8.2 Extra Goals

Any DCG rule is really syntactic sugar for an ordinary Prolog rule. So it’s not really too surprising that we’re allowed to make use of extra arguments. Similarly, it shouldn’t come as too much of a surprise that we can call any Prolog predicate whatsoever from the right hand side of a DCG rule.

The DCG of the previous section can, for example, be adapted to work with Prolog numbers (instead of the successor representation of numbers) by using calls to Prolog’s built-in arithmetic functionality. We simply count how many a s, b s, and c s have been generated. Here’s the code:

   s  -->  ablock(Count),bblock(Count),cblock(Count).
   ablock(0)  -->  [].
   ablock(NewCount)  -->  [a],ablock(Count),
                                             {NewCount  is  Count  +  1}.
   bblock(0)  -->  [].
   bblock(NewCount)  -->  [b],bblock(Count),
                                             {NewCount  is  Count  +  1}.
   cblock(0)  -->  [].
   cblock(NewCount)  -->  [c],cblock(Count),
                                             {NewCount  is  Count  +  1}.

As this example suggests, extra goals can be written (anywhere) on the right side of a DCG rule, but must be placed between curly brackets. When Prolog encounters such curly brackets while translating a DCG into its internal representation, it just takes the extra goals specified between the curly brackets over into the translation. So, the second rule for the non-terminal ablock above would be translated as follows:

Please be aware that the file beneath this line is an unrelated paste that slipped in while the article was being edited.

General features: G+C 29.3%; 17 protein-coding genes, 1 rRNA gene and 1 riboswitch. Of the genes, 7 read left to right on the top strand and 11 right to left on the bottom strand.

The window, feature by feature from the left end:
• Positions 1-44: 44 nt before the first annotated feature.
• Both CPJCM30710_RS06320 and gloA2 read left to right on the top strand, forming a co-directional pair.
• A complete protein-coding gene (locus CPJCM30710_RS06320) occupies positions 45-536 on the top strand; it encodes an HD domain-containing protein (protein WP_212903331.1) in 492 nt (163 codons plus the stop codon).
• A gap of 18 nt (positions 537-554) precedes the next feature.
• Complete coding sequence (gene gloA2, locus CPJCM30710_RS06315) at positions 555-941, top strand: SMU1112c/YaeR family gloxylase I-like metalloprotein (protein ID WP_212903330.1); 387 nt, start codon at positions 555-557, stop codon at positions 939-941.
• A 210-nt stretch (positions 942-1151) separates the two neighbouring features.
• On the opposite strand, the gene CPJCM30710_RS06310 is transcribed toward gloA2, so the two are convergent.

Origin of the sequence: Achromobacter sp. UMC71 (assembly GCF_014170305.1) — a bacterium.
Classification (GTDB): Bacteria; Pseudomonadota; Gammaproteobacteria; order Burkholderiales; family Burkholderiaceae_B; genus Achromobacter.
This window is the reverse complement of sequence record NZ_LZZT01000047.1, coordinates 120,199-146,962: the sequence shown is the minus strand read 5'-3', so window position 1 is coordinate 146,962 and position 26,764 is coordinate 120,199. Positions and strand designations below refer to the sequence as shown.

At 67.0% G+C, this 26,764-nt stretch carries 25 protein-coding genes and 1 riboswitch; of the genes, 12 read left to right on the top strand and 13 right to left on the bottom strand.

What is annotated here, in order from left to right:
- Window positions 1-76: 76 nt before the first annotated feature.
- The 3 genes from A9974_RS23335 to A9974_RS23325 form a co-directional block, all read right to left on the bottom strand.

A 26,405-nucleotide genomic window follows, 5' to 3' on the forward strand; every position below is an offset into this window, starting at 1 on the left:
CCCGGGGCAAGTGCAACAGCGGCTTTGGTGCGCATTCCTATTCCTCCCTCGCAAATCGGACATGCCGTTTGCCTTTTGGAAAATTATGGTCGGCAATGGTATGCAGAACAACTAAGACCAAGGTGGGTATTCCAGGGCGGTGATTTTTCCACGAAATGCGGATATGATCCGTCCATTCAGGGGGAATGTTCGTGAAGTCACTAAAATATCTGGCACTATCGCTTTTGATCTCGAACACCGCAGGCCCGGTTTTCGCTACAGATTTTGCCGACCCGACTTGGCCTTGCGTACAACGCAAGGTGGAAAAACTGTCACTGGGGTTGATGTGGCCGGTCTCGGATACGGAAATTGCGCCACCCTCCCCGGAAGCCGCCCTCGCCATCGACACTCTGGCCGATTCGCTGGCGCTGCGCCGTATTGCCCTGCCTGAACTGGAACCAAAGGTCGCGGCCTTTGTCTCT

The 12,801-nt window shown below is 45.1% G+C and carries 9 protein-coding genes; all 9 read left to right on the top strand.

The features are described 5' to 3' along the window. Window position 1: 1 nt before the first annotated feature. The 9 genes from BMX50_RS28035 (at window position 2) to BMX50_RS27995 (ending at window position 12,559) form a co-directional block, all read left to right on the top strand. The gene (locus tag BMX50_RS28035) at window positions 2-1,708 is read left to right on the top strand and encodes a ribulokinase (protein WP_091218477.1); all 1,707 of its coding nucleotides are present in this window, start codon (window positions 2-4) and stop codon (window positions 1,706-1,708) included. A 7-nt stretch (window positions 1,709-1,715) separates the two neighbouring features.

’C’(A,  a,  C),
         ablock(Count,  C,  B),
         NewCount  is  Count  +  1.

Incidentally, if you play around with this DCG, you will find that there are actually some problems with it. In contrast to the one that we saw in the last section, this new version only works correctly when used in the recognition mode. If you try to generate with it, it will at some point enter an infinite loop. We won’t bother to fix this problem here (apart from anything else, we find the earlier succ based approach more elegant).

The possibility of adding arbitrary Prolog goals to the right hand side of DCG rules, makes DCGs very powerful (it means that we can do anything that we can do in plain Prolog). In general, however, this capability is not used much, which tends to suggest that the basic DCG notation is well designed. There is, however, one classic application for extra goals in computational linguistics: with the help of extra goals, we can neatly separate grammar rules and lexical information. Let’s see how.

Separating rules and lexicon

We are going to separate rules and lexicon. That is, we are going to eliminate all mention of individual words in our DCGs and instead record all the information about individual words separately in a lexicon. To see what is meant by this, let’s return to our basic grammar:

   np  -->  det,n.
   vp  -->  v,np.
   vp  -->  v.
   det  -->  [the].
   det  -->  [a].
   n  -->  [woman].
   n  -->  [man].
   v  -->  [shoots].

We are now going to write a DCG that generates exactly the same language, but in which no rule mentions any individual word. All the information about individual words will be recorded separately.

Here is an example of a (very simple) lexicon. Lexical entries are encoded by using a predicate lex/2 whose first argument is a word, and whose second argument is a syntactic category.


And here is a simple grammar that could go with this lexicon. In essence it’s the same as the previous one. In fact, the only rules that have changed are those that mentioned specific words, that is, the det , n , and v rules.

   np  -->  det,n.
   vp  -->  v,np.
   vp  -->  v.
   det  -->  [Word],{lex(Word,det)}.
   n  -->  [Word],{lex(Word,n)}.
   v  -->  [Word],{lex(Word,v)}.